Tuesday, May 16, 2006

Good things come in top threes

Taylor, Taylor, Taylor! Can I get a woo-clap? Actually, scratch that. After watching Tuesday's "American Idol" top three, the whole night deserves major props - and a great big "It's about time!" In Katharine McPhee's "Somewhere Over The Rainbow," we got this season's carefully staged, much-anticipated Moment. And in Taylor Hicks' "You Are So Beautiful" and "Try A Little Tenderness," we got the gray-haired wonder singing exactly the right songs - and nailing them in a style so spot-on, even his ever-increasing "Soul patrol!" shout-outs couldn't ruin them.

The night featured songs chosen by the judges, the contestants themselves and longtime music mogul Clive Davis, currently the head of BMG North America, who selected the first round o' music. Wearing what appeared to be a blue suede shirt, he sat in an armchair near a fireplace and discussed the picks with the three remaining finalists, looking very grandfatherly and dispensing advice to match.

Clive wanted to show that Elliott could pull off a rock song, so he chose Journey's "Open Arms." Because it was kind of a break from the R&B-flavored norm, this was actually my favorite Elliott performance of the night. But the judges gave it a lukewarm reception, possibly because as decent as it was, it didn't exactly take the expansive power ballad to a higher level. Compare it with Clay Aiken's soaring version on Season Two, for instance, and there's no contest. For Elliott, the rest of the night continued along pretty much the same familiar path, with competent, friendly performances of Paula's so-so choice, Bobby Caldwell's "What You Won't Do For Love," and his own selection, a jaunty, brassy arrangement of Ray Charles' "I Believe To My Soul." It was good, but it was all a little bland - which, come to think of it, pretty much sums up my feelings about Elliott.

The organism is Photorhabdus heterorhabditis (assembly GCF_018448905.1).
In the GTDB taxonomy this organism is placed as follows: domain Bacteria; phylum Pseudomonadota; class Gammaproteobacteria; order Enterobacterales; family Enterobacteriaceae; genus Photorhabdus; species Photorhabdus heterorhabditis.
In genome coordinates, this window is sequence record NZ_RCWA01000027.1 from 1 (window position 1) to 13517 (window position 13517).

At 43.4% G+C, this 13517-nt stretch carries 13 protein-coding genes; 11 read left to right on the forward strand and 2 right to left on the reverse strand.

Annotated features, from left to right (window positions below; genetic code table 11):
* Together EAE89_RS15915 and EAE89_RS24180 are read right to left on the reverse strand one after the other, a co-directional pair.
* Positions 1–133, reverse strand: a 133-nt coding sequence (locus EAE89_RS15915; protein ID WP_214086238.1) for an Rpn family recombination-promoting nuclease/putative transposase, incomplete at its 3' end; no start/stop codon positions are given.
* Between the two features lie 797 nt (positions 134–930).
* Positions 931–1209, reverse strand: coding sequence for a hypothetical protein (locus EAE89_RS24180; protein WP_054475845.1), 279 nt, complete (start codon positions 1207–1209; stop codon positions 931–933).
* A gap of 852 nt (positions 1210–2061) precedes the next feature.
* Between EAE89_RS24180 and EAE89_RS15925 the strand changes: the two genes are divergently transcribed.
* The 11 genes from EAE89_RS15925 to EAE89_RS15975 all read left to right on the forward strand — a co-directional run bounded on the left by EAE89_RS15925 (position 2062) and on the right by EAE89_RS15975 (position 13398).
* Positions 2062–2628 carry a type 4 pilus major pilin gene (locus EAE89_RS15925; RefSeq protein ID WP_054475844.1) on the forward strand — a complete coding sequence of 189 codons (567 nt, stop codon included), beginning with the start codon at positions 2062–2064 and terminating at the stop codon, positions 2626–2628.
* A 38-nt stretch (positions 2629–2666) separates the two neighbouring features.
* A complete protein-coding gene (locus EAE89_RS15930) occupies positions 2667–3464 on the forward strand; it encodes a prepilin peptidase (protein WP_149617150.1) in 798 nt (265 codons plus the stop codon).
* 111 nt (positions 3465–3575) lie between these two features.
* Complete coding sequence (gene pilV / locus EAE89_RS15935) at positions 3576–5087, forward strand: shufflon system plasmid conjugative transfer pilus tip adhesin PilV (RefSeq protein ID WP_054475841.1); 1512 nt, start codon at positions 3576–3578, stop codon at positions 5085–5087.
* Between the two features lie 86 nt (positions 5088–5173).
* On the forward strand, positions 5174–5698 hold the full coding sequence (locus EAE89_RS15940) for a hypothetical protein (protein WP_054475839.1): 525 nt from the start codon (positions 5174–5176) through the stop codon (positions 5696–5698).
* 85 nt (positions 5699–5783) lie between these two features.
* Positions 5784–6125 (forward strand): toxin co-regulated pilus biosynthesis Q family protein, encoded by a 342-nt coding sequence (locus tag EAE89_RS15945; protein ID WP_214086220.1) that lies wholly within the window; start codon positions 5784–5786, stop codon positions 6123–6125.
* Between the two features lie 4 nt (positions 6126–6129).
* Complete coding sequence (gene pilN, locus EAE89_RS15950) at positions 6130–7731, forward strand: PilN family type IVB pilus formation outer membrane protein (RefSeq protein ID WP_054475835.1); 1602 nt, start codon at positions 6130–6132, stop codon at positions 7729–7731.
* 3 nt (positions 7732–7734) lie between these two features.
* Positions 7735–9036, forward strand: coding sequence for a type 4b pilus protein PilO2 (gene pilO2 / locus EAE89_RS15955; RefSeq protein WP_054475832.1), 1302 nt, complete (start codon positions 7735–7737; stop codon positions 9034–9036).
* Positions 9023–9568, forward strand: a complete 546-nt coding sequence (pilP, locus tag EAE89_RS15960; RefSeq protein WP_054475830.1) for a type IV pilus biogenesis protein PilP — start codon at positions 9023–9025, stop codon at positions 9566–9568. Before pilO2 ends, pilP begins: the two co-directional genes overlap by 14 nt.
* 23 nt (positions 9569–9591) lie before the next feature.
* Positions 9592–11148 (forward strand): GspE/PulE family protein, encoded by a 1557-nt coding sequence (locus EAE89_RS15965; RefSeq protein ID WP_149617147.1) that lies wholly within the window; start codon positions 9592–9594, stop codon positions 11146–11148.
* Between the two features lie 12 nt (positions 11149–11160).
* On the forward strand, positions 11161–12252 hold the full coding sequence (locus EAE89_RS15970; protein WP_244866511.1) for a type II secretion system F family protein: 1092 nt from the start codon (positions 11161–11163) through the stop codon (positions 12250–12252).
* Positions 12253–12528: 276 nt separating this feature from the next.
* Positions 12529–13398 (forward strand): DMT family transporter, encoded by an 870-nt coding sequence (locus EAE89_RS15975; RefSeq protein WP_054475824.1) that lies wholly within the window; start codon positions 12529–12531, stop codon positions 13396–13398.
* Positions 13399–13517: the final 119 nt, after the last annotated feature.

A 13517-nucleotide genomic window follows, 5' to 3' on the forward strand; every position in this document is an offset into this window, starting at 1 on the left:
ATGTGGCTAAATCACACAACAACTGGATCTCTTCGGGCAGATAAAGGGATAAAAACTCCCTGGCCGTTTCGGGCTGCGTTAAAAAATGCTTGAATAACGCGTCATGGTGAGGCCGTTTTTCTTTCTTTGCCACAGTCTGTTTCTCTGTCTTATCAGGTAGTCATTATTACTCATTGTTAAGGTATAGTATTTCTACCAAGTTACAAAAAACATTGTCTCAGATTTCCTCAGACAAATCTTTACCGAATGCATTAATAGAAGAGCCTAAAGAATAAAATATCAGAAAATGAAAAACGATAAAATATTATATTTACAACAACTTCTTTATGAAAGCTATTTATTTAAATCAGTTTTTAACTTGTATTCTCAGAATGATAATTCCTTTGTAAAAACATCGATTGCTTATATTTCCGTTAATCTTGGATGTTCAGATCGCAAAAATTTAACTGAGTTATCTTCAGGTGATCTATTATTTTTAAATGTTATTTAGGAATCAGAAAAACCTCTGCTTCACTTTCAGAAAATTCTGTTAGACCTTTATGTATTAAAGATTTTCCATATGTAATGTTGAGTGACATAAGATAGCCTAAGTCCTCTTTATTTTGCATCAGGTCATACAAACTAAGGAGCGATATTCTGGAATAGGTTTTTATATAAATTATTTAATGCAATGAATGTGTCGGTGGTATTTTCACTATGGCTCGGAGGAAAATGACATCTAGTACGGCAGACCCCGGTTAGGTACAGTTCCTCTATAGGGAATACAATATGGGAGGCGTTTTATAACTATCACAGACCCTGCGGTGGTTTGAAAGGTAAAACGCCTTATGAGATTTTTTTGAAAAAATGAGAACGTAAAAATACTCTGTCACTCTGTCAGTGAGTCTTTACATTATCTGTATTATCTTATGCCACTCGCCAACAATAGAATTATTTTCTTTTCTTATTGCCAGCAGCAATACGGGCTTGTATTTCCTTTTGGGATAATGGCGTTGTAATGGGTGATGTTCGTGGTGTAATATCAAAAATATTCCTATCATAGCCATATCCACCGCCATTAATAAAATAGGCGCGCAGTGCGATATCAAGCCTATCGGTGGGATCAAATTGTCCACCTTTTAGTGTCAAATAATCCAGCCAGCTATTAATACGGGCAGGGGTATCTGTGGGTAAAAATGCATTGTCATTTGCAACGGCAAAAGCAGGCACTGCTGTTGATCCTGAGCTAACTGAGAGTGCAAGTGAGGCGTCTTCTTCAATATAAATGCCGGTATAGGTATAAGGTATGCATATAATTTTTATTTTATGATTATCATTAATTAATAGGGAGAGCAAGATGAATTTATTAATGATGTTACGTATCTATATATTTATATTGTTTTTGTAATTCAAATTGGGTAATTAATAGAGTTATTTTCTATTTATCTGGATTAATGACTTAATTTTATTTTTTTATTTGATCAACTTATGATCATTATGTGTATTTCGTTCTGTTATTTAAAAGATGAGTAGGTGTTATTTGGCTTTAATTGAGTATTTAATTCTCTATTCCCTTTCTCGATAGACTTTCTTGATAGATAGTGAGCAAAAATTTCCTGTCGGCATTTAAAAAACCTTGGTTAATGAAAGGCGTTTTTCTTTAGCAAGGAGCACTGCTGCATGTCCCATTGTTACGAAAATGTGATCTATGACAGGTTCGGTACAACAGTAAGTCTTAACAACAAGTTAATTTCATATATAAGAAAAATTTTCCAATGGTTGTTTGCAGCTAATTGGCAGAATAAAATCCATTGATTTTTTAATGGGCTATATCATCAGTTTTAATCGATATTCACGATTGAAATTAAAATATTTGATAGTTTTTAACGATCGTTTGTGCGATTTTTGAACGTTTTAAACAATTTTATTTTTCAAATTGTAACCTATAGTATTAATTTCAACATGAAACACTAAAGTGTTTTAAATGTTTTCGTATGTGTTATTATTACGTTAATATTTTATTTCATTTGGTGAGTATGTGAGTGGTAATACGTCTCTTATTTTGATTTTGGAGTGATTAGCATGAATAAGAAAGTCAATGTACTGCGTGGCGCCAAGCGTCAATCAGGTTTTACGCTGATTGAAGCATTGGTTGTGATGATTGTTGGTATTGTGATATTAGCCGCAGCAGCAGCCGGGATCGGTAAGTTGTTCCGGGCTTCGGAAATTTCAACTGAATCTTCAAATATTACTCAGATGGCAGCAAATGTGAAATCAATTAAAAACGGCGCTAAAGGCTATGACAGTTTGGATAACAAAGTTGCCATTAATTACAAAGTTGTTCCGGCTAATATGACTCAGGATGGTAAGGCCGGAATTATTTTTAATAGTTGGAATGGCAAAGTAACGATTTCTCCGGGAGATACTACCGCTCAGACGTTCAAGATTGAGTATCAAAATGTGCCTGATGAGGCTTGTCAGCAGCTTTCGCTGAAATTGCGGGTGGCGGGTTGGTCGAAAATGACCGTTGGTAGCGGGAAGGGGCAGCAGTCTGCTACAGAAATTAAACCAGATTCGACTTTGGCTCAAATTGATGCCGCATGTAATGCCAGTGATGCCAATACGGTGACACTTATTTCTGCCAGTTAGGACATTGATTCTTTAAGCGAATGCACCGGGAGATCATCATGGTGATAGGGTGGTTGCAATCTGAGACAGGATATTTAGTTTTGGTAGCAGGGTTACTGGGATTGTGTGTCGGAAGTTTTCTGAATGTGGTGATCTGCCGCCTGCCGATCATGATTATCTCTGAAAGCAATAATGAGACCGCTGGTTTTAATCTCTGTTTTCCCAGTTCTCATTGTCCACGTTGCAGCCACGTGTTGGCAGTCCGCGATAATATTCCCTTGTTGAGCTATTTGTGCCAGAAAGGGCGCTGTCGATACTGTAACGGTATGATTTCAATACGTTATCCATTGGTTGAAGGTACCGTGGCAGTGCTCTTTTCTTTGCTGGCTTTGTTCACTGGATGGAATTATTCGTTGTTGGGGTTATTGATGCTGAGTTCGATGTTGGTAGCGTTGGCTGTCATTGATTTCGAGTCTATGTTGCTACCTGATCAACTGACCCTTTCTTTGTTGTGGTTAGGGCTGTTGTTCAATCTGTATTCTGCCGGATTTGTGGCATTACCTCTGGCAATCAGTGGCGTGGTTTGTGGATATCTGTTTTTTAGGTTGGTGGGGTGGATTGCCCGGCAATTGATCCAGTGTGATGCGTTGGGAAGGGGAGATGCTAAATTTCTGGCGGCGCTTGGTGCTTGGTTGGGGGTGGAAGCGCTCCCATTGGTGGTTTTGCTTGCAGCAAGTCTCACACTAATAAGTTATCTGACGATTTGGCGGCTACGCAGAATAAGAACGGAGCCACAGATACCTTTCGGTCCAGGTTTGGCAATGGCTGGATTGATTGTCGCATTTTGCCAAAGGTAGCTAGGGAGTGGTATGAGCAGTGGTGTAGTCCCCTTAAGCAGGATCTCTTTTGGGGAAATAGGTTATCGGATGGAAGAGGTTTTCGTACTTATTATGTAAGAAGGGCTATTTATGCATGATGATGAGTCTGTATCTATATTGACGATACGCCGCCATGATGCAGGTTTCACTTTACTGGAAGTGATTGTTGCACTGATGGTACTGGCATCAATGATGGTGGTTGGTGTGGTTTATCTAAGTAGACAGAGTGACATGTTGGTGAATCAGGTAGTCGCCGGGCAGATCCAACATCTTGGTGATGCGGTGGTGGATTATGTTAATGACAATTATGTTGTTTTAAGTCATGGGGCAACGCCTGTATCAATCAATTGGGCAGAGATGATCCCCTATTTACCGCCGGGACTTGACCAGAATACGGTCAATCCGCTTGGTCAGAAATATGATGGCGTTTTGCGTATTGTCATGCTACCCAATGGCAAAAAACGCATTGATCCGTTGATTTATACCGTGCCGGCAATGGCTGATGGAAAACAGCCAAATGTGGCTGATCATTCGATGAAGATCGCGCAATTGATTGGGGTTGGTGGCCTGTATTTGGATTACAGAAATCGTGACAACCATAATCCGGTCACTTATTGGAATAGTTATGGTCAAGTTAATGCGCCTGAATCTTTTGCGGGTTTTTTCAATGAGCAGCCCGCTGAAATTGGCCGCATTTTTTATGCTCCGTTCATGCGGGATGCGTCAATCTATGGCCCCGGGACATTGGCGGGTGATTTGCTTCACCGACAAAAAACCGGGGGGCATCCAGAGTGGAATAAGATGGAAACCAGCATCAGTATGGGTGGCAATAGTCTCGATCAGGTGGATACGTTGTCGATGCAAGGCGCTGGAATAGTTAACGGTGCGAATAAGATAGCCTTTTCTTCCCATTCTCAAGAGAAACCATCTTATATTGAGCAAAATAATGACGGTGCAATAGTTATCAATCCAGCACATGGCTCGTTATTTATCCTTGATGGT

Going into last week's show, Elliott was the odds-on favorite to leave - yet he sailed into the top three after spot-on performances that made it clear he was the hungriest performer on the stage. He was in survival mode, and he went out and attacked his songs in a way that made it apparent he simply wanted it more. Though he was still perfectly competent this week, he lacked that urgency, perhaps because he was riding higher after last week's success. Under such circumstances, the stage can just swallow Elliott, rendering him a sort of "white boy goes R&B" like Justin Timberlake - without the personality. That's not to take away from his accomplishments, or his potential, though. As Simon said Tuesday night, "Elliott, your songs are not going to carry you through next week," Simon said. "That's the problem. However, you are a great guy. You are a great singer. And whatever happens, you will make your mum very proud for what you've achieved in this competition."